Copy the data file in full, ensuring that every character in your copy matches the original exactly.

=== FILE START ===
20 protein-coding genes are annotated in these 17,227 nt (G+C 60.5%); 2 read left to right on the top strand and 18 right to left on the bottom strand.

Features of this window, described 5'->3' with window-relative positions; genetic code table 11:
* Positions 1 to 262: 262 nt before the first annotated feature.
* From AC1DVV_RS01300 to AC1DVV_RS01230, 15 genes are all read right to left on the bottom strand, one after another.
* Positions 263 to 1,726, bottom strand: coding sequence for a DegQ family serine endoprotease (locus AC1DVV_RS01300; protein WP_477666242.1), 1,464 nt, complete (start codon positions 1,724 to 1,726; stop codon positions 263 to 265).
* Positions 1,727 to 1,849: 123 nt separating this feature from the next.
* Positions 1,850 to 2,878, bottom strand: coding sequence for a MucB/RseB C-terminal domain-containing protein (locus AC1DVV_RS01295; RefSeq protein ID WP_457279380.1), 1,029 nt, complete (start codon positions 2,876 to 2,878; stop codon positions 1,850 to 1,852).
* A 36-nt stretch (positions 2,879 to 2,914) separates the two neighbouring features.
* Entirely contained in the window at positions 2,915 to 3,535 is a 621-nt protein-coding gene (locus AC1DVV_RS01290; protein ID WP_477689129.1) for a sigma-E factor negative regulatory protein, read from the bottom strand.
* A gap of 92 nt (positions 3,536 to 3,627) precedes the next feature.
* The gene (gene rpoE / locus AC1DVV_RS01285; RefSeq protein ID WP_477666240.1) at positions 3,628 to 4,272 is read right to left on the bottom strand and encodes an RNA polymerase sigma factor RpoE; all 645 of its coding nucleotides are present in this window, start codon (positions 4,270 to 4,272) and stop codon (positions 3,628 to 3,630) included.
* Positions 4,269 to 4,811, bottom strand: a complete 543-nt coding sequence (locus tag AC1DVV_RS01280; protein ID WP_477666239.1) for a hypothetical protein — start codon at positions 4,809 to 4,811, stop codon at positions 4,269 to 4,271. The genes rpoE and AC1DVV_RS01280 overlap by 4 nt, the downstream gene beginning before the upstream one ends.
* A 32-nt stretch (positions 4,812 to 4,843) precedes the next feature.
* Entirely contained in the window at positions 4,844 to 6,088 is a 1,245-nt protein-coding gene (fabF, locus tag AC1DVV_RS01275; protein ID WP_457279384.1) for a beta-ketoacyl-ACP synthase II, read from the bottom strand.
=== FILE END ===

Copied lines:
20 protein-coding genes are annotated in these 17,227 nt (G+C 60.5%); 2 read left to right on the top strand and 18 right to left on the bottom strand.

Features of this window, described 5'->3' with window-relative positions; genetic code table 11:
* Positions 1 to 262: 262 nt before the first annotated feature.
* From AC1DVV_RS01300 to AC1DVV_RS01230, 15 genes are all read right to left on the bottom strand, one after another.
* Positions 263 to 1,726, bottom strand: coding sequence for a DegQ family serine endoprotease (locus AC1DVV_RS01300; protein WP_477666242.1), 1,464 nt, complete (start codon positions 1,724 to 1,726; stop codon positions 263 to 265).
* Positions 1,727 to 1,849: 123 nt separating this feature from the next.
* Positions 1,850 to 2,878, bottom strand: coding sequence for a MucB/RseB C-terminal domain-containing protein (locus AC1DVV_RS01295; RefSeq protein ID WP_457279380.1), 1,029 nt, complete (start codon positions 2,876 to 2,878; stop codon positions 1,850 to 1,852).
* A 36-nt stretch (positions 2,879 to 2,914) separates the two neighbouring features.
* Entirely contained in the window at positions 2,915 to 3,535 is a 621-nt protein-coding gene (locus AC1DVV_RS01290; protein ID WP_477689129.1) for a sigma-E factor negative regulatory protein, read from the bottom strand.
* A gap of 92 nt (positions 3,536 to 3,627) precedes the next feature.
* The gene (gene rpoE / locus AC1DVV_RS01285; RefSeq protein ID WP_477666240.1) at positions 3,628 to 4,272 is read right to left on the bottom strand and encodes an RNA polymerase sigma factor RpoE; all 645 of its coding nucleotides are present in this window, start codon (positions 4,270 to 4,272) and stop codon (positions 3,628 to 3,630) included.
* Positions 4,269 to 4,811, bottom strand: a complete 543-nt coding sequence (locus tag AC1DVV_RS01280; protein ID WP_477666239.1) for a hypothetical protein — start codon at positions 4,809 to 4,811, stop codon at positions 4,269 to 4,271. The genes rpoE and AC1DVV_RS01280 overlap by 4 nt, the downstream gene beginning before the upstream one ends.
* A 32-nt stretch (positions 4,812 to 4,843) precedes the next feature.
* Entirely contained in the window at positions 4,844 to 6,088 is a 1,245-nt protein-coding gene (fabF, locus tag AC1DVV_RS01275; protein ID WP_457279384.1) for a beta-ketoacyl-ACP synthase II, read from the bottom strand.